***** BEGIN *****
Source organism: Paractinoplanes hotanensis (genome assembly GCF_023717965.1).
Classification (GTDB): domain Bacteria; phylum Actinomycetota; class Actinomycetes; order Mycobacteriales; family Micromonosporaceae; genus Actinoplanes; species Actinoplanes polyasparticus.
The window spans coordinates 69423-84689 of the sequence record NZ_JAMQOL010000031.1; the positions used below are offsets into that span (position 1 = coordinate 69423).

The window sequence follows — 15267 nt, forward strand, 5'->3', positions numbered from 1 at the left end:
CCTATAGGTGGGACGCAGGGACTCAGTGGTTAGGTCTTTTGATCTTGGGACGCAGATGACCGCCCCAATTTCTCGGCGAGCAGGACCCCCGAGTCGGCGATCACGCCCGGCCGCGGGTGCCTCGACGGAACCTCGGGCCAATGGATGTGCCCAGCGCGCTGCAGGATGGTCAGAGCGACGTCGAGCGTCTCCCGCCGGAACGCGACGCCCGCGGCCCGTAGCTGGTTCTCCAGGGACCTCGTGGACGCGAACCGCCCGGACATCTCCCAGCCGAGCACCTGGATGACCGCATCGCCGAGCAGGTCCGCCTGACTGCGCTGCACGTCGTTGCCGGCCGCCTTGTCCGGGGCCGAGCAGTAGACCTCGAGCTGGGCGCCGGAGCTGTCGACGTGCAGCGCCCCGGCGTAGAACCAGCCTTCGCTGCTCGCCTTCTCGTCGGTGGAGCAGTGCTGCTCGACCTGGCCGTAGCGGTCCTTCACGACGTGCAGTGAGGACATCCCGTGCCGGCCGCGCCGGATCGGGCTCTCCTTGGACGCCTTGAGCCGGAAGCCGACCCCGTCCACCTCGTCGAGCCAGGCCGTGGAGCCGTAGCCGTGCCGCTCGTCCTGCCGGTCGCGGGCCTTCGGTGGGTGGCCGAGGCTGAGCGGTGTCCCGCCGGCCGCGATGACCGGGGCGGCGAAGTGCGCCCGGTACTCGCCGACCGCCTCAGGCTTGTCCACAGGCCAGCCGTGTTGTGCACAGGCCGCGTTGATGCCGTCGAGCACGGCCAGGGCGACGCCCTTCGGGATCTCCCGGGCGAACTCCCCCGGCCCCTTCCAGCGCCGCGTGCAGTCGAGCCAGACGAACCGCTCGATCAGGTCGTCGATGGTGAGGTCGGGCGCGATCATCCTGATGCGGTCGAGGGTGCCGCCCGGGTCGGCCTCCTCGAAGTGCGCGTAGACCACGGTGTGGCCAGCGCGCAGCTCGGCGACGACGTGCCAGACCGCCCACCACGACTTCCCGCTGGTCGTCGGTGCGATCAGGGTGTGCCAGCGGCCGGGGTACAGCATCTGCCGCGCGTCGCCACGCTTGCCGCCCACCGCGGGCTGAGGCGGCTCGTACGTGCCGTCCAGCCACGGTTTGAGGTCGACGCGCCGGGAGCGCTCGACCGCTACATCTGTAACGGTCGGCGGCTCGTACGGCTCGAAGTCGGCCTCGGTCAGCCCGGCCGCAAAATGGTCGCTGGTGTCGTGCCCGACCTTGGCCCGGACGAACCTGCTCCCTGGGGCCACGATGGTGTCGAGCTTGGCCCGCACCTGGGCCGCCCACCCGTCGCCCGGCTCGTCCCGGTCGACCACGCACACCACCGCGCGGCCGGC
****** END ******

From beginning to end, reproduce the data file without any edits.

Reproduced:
Source organism: Paractinoplanes hotanensis (genome assembly GCF_023717965.1).
Classification (GTDB): domain Bacteria; phylum Actinomycetota; class Actinomycetes; order Mycobacteriales; family Micromonosporaceae; genus Actinoplanes; species Actinoplanes polyasparticus.
The window spans coordinates 69423-84689 of the sequence record NZ_JAMQOL010000031.1; the positions used below are offsets into that span (position 1 = coordinate 69423).

The window sequence follows — 15267 nt, forward strand, 5'->3', positions numbered from 1 at the left end:
CCTATAGGTGGGACGCAGGGACTCAGTGGTTAGGTCTTTTGATCTTGGGACGCAGATGACCGCCCCAATTTCTCGGCGAGCAGGACCCCCGAGTCGGCGATCACGCCCGGCCGCGGGTGCCTCGACGGAACCTCGGGCCAATGGATGTGCCCAGCGCGCTGCAGGATGGTCAGAGCGACGTCGAGCGTCTCCCGCCGGAACGCGACGCCCGCGGCCCGTAGCTGGTTCTCCAGGGACCTCGTGGACGCGAACCGCCCGGACATCTCCCAGCCGAGCACCTGGATGACCGCATCGCCGAGCAGGTCCGCCTGACTGCGCTGCACGTCGTTGCCGGCCGCCTTGTCCGGGGCCGAGCAGTAGACCTCGAGCTGGGCGCCGGAGCTGTCGACGTGCAGCGCCCCGGCGTAGAACCAGCCTTCGCTGCTCGCCTTCTCGTCGGTGGAGCAGTGCTGCTCGACCTGGCCGTAGCGGTCCTTCACGACGTGCAGTGAGGACATCCCGTGCCGGCCGCGCCGGATCGGGCTCTCCTTGGACGCCTTGAGCCGGAAGCCGACCCCGTCCACCTCGTCGAGCCAGGCCGTGGAGCCGTAGCCGTGCCGCTCGTCCTGCCGGTCGCGGGCCTTCGGTGGGTGGCCGAGGCTGAGCGGTGTCCCGCCGGCCGCGATGACCGGGGCGGCGAAGTGCGCCCGGTACTCGCCGACCGCCTCAGGCTTGTCCACAGGCCAGCCGTGTTGTGCACAGGCCGCGTTGATGCCGTCGAGCACGGCCAGGGCGACGCCCTTCGGGATCTCCCGGGCGAACTCCCCCGGCCCCTTCCAGCGCCGCGTGCAGTCGAGCCAGACGAACCGCTCGATCAGGTCGTCGATGGTGAGGTCGGGCGCGATCATCCTGATGCGGTCGAGGGTGCCGCCCGGGTCGGCCTCCTCGAAGTGCGCGTAGACCACGGTGTGGCCAGCGCGCAGCTCGGCGACGACGTGCCAGACCGCCCACCACGACTTCCCGCTGGTCGTCGGTGCGATCAGGGTGTGCCAGCGGCCGGGGTACAGCATCTGCCGCGCGTCGCCACGCTTGCCGCCCACCGCGGGCTGAGGCGGCTCGTACGTGCCGTCCAGCCACGGTTTGAGGTCGACGCGCCGGGAGCGCTCGACCGCTACATCTGTAACGGTCGGCGGCTCGTACGGCTCGAAGTCGGCCTCGGTCAGCCCGGCCGCAAAATGGTCGCTGGTGTCGTGCCCGACCTTGGCCCGGACGAACCTGCTCCCTGGGGCCACGATGGTGTCGAGCTTGGCCCGCACCTGGGCCGCCCACCCGTCGCCCGGCTCGTCCCGGTCGACCACGCACACCACCGCGCGGCCGGC